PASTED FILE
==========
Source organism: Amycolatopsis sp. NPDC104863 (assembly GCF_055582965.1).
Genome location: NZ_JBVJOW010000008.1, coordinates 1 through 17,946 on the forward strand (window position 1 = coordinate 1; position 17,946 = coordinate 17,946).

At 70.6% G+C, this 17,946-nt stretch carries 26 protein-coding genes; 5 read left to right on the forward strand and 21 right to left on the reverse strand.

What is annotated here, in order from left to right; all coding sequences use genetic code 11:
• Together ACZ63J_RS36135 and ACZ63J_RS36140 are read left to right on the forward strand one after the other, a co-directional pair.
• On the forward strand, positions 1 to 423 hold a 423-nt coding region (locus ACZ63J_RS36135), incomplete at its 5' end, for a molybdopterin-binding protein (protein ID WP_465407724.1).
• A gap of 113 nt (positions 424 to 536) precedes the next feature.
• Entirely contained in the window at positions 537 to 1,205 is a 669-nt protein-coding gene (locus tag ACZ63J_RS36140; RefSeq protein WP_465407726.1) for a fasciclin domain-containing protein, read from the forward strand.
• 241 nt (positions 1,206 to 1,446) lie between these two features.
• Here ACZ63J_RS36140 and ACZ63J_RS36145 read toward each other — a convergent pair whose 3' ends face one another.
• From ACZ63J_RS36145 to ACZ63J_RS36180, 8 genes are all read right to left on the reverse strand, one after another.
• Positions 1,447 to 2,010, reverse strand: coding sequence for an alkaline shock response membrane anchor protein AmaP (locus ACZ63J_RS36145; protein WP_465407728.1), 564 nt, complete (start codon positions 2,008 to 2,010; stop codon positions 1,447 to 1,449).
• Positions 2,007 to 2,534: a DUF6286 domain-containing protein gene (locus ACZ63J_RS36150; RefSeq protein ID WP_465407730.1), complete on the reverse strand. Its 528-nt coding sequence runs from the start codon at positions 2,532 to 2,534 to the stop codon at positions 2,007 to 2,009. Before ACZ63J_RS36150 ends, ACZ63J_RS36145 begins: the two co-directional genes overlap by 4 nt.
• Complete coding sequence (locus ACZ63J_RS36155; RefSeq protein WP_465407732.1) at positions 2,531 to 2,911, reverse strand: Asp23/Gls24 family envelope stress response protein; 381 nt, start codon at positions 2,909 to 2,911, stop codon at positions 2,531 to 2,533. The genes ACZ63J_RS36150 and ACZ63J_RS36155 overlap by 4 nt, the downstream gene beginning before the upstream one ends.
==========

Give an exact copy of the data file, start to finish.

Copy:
Source organism: Amycolatopsis sp. NPDC104863 (assembly GCF_055582965.1).
Genome location: NZ_JBVJOW010000008.1, coordinates 1 through 17,946 on the forward strand (window position 1 = coordinate 1; position 17,946 = coordinate 17,946).

At 70.6% G+C, this 17,946-nt stretch carries 26 protein-coding genes; 5 read left to right on the forward strand and 21 right to left on the reverse strand.

What is annotated here, in order from left to right; all coding sequences use genetic code 11:
• Together ACZ63J_RS36135 and ACZ63J_RS36140 are read left to right on the forward strand one after the other, a co-directional pair.
• On the forward strand, positions 1 to 423 hold a 423-nt coding region (locus ACZ63J_RS36135), incomplete at its 5' end, for a molybdopterin-binding protein (protein ID WP_465407724.1).
• A gap of 113 nt (positions 424 to 536) precedes the next feature.
• Entirely contained in the window at positions 537 to 1,205 is a 669-nt protein-coding gene (locus tag ACZ63J_RS36140; RefSeq protein WP_465407726.1) for a fasciclin domain-containing protein, read from the forward strand.
• 241 nt (positions 1,206 to 1,446) lie between these two features.
• Here ACZ63J_RS36140 and ACZ63J_RS36145 read toward each other — a convergent pair whose 3' ends face one another.
• From ACZ63J_RS36145 to ACZ63J_RS36180, 8 genes are all read right to left on the reverse strand, one after another.
• Positions 1,447 to 2,010, reverse strand: coding sequence for an alkaline shock response membrane anchor protein AmaP (locus ACZ63J_RS36145; protein WP_465407728.1), 564 nt, complete (start codon positions 2,008 to 2,010; stop codon positions 1,447 to 1,449).
• Positions 2,007 to 2,534: a DUF6286 domain-containing protein gene (locus ACZ63J_RS36150; RefSeq protein ID WP_465407730.1), complete on the reverse strand. Its 528-nt coding sequence runs from the start codon at positions 2,532 to 2,534 to the stop codon at positions 2,007 to 2,009. Before ACZ63J_RS36150 ends, ACZ63J_RS36145 begins: the two co-directional genes overlap by 4 nt.
• Complete coding sequence (locus ACZ63J_RS36155; RefSeq protein WP_465407732.1) at positions 2,531 to 2,911, reverse strand: Asp23/Gls24 family envelope stress response protein; 381 nt, start codon at positions 2,909 to 2,911, stop codon at positions 2,531 to 2,533. The genes ACZ63J_RS36150 and ACZ63J_RS36155 overlap by 4 nt, the downstream gene beginning before the upstream one ends.